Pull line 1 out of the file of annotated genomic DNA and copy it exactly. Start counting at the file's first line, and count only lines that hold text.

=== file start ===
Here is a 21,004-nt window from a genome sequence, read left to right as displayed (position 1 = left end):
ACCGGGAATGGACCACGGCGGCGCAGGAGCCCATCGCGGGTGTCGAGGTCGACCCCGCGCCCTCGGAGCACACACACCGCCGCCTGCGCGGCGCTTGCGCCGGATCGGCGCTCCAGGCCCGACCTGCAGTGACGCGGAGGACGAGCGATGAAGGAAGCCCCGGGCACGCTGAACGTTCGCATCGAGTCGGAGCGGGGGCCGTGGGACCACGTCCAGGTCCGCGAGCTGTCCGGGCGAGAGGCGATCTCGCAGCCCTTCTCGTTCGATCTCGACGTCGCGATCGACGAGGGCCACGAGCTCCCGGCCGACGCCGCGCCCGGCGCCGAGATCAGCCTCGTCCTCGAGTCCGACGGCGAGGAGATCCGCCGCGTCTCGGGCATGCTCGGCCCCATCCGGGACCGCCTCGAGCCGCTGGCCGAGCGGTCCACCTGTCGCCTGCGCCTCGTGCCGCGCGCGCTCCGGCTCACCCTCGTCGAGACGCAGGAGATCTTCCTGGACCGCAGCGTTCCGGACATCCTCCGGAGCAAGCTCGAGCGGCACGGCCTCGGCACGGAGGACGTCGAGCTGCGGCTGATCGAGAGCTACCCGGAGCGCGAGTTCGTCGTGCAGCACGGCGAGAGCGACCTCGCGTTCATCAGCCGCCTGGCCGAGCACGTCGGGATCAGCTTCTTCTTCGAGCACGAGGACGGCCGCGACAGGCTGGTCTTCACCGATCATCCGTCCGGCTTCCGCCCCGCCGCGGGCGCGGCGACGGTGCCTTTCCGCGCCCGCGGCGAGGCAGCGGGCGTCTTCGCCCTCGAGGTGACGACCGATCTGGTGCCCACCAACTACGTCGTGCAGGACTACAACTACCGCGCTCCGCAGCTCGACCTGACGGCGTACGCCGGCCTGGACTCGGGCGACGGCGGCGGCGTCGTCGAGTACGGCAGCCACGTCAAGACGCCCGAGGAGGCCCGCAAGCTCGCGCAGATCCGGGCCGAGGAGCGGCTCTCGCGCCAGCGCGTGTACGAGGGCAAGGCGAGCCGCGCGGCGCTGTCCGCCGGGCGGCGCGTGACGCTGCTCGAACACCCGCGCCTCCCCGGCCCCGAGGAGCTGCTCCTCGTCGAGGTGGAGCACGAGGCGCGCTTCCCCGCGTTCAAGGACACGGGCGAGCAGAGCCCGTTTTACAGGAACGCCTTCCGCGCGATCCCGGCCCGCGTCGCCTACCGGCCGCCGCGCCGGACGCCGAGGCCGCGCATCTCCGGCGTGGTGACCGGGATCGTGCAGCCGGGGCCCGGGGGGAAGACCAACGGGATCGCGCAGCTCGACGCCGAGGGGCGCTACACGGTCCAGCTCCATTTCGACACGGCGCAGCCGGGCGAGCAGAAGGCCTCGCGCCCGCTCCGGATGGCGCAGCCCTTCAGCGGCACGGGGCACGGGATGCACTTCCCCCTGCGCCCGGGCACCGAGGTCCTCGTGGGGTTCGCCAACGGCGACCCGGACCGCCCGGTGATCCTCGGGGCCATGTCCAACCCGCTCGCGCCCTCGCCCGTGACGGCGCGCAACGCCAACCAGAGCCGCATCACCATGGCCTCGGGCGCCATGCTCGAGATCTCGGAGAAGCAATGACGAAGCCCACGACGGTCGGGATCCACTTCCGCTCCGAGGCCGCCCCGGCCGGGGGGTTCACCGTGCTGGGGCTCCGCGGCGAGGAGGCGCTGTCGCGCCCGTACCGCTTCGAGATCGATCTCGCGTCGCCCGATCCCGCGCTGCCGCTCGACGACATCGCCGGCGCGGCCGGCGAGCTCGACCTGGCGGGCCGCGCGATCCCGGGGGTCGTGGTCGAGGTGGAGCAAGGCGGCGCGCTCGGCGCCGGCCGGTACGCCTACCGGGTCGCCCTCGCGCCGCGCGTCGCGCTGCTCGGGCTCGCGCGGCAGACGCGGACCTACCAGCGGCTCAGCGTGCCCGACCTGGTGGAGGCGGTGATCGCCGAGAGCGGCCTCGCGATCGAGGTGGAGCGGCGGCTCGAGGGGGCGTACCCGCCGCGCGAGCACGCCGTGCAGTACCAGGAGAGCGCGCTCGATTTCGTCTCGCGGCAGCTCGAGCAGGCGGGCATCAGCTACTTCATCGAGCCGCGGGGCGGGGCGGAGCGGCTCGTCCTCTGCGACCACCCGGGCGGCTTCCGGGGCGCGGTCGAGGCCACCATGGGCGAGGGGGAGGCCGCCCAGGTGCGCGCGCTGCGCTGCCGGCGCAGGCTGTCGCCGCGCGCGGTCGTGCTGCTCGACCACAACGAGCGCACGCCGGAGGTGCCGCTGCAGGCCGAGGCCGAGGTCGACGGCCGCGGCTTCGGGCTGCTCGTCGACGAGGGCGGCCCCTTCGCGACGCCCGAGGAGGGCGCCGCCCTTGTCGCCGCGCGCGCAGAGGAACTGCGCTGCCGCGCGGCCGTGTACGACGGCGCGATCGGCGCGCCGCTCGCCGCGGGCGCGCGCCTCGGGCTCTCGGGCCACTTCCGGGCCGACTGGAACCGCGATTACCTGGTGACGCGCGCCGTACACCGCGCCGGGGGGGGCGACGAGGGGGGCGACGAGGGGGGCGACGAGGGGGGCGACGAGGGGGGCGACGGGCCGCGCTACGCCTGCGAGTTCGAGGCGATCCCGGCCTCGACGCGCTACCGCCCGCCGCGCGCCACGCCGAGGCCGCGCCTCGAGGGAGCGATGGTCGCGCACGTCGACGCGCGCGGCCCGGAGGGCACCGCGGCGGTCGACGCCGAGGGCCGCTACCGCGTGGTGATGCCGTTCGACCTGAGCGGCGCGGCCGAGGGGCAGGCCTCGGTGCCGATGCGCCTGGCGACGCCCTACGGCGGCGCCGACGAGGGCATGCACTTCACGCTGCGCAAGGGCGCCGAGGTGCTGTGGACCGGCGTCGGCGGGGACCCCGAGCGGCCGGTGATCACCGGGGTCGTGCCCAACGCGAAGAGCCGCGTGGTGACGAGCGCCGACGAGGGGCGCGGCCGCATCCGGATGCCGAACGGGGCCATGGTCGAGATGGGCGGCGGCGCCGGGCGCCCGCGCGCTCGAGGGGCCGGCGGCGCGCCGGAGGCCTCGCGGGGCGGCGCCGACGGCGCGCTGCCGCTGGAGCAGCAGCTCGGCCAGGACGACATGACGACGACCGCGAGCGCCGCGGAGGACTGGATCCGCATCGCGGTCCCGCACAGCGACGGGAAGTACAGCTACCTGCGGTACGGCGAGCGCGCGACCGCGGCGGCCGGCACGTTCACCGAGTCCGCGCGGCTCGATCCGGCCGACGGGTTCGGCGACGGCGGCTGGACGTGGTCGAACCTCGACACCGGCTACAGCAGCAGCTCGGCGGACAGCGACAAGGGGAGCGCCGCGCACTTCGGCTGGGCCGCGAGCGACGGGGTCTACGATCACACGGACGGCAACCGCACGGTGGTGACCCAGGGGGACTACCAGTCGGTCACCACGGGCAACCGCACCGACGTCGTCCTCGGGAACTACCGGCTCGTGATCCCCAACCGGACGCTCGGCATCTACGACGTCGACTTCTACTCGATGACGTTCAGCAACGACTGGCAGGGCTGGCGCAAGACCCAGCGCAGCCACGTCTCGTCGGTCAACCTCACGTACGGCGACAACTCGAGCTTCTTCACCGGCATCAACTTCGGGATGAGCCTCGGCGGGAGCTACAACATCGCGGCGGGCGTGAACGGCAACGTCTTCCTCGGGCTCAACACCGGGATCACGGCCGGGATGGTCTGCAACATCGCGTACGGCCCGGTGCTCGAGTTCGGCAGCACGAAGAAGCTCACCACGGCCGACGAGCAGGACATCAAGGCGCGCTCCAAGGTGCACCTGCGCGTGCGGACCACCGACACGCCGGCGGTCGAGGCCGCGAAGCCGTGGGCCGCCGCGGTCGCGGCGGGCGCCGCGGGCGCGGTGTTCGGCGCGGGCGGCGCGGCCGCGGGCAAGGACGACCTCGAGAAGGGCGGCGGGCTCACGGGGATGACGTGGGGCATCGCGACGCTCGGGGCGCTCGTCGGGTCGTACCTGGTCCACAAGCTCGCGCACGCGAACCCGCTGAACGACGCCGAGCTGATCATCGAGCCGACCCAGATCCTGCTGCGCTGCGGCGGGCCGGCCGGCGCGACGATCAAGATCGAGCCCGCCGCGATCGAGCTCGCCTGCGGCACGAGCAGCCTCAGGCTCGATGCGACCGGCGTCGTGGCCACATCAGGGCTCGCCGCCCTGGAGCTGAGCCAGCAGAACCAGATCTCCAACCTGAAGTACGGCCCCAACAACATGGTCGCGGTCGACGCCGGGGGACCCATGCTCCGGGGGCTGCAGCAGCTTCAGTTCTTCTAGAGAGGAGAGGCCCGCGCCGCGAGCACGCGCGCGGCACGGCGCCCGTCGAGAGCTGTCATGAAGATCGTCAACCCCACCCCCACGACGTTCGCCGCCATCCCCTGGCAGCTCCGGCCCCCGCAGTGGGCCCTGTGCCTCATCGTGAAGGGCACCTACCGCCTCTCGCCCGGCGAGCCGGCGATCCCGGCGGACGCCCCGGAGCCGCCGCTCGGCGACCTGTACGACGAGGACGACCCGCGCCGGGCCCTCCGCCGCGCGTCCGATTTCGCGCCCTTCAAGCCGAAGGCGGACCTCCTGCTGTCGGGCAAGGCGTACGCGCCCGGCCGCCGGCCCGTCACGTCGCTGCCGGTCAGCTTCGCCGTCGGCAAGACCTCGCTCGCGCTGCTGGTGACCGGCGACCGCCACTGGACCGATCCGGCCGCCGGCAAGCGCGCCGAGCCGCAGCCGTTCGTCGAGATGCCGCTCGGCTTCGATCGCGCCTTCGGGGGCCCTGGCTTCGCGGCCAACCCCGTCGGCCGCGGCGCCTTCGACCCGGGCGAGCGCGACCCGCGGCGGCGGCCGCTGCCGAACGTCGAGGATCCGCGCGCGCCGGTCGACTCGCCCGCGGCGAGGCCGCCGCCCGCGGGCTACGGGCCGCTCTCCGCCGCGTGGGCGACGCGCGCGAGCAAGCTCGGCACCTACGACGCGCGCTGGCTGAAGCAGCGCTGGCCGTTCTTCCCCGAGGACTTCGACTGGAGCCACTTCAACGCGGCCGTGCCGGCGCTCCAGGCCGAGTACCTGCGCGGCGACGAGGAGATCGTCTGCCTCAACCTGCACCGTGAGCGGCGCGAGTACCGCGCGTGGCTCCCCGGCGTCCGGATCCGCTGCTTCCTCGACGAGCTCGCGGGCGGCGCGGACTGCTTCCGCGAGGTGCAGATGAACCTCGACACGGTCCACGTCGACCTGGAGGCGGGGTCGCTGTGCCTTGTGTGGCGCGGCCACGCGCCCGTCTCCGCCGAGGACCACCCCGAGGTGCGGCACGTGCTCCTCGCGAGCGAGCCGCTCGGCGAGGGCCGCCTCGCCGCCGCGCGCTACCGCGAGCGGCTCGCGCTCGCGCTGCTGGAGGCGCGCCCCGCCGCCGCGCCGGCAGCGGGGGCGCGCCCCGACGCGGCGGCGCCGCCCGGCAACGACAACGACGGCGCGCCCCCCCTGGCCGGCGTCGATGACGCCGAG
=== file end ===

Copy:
Here is a 21,004-nt window from a genome sequence, read left to right as displayed (position 1 = left end):